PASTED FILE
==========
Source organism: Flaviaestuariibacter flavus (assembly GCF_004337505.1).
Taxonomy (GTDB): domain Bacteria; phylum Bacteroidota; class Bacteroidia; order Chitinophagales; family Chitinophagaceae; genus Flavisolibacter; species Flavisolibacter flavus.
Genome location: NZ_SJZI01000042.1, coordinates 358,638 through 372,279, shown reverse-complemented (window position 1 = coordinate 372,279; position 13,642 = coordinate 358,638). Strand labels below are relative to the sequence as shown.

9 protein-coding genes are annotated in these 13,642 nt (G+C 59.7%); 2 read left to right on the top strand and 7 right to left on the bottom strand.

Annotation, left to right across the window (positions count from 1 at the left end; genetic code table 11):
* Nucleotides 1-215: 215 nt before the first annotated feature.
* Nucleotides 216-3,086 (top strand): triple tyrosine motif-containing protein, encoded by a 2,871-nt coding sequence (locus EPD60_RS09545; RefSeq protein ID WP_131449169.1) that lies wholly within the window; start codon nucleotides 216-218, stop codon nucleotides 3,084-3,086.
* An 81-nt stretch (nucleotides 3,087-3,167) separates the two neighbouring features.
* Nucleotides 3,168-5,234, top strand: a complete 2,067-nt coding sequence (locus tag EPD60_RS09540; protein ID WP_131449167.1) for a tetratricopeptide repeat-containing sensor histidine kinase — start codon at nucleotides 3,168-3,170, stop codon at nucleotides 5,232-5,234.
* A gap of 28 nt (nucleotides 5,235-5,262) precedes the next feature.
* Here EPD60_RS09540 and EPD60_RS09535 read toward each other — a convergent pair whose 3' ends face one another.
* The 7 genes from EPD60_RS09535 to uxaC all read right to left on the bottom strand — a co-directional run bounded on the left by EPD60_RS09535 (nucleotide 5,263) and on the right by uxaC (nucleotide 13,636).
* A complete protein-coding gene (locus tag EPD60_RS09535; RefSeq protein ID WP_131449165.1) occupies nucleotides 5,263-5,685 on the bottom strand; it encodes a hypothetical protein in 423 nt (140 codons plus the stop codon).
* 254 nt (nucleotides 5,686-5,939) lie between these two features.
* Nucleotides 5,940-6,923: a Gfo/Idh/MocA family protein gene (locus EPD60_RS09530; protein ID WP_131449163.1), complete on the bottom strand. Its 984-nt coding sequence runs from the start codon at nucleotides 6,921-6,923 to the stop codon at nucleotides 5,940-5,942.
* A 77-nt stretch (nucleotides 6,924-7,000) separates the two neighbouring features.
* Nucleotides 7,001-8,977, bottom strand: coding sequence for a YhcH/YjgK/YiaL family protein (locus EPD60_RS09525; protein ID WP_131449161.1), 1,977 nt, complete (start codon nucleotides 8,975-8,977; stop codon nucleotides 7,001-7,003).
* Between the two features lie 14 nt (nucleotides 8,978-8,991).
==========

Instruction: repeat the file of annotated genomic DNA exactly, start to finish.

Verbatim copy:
Source organism: Flaviaestuariibacter flavus (assembly GCF_004337505.1).
Taxonomy (GTDB): domain Bacteria; phylum Bacteroidota; class Bacteroidia; order Chitinophagales; family Chitinophagaceae; genus Flavisolibacter; species Flavisolibacter flavus.
Genome location: NZ_SJZI01000042.1, coordinates 358,638 through 372,279, shown reverse-complemented (window position 1 = coordinate 372,279; position 13,642 = coordinate 358,638). Strand labels below are relative to the sequence as shown.

9 protein-coding genes are annotated in these 13,642 nt (G+C 59.7%); 2 read left to right on the top strand and 7 right to left on the bottom strand.

Annotation, left to right across the window (positions count from 1 at the left end; genetic code table 11):
* Nucleotides 1-215: 215 nt before the first annotated feature.
* Nucleotides 216-3,086 (top strand): triple tyrosine motif-containing protein, encoded by a 2,871-nt coding sequence (locus EPD60_RS09545; RefSeq protein ID WP_131449169.1) that lies wholly within the window; start codon nucleotides 216-218, stop codon nucleotides 3,084-3,086.
* An 81-nt stretch (nucleotides 3,087-3,167) separates the two neighbouring features.
* Nucleotides 3,168-5,234, top strand: a complete 2,067-nt coding sequence (locus tag EPD60_RS09540; protein ID WP_131449167.1) for a tetratricopeptide repeat-containing sensor histidine kinase — start codon at nucleotides 3,168-3,170, stop codon at nucleotides 5,232-5,234.
* A gap of 28 nt (nucleotides 5,235-5,262) precedes the next feature.
* Here EPD60_RS09540 and EPD60_RS09535 read toward each other — a convergent pair whose 3' ends face one another.
* The 7 genes from EPD60_RS09535 to uxaC all read right to left on the bottom strand — a co-directional run bounded on the left by EPD60_RS09535 (nucleotide 5,263) and on the right by uxaC (nucleotide 13,636).
* A complete protein-coding gene (locus tag EPD60_RS09535; RefSeq protein ID WP_131449165.1) occupies nucleotides 5,263-5,685 on the bottom strand; it encodes a hypothetical protein in 423 nt (140 codons plus the stop codon).
* 254 nt (nucleotides 5,686-5,939) lie between these two features.
* Nucleotides 5,940-6,923: a Gfo/Idh/MocA family protein gene (locus EPD60_RS09530; protein ID WP_131449163.1), complete on the bottom strand. Its 984-nt coding sequence runs from the start codon at nucleotides 6,921-6,923 to the stop codon at nucleotides 5,940-5,942.
* A 77-nt stretch (nucleotides 6,924-7,000) separates the two neighbouring features.
* Nucleotides 7,001-8,977, bottom strand: coding sequence for a YhcH/YjgK/YiaL family protein (locus EPD60_RS09525; protein ID WP_131449161.1), 1,977 nt, complete (start codon nucleotides 8,975-8,977; stop codon nucleotides 7,001-7,003).
* Between the two features lie 14 nt (nucleotides 8,978-8,991).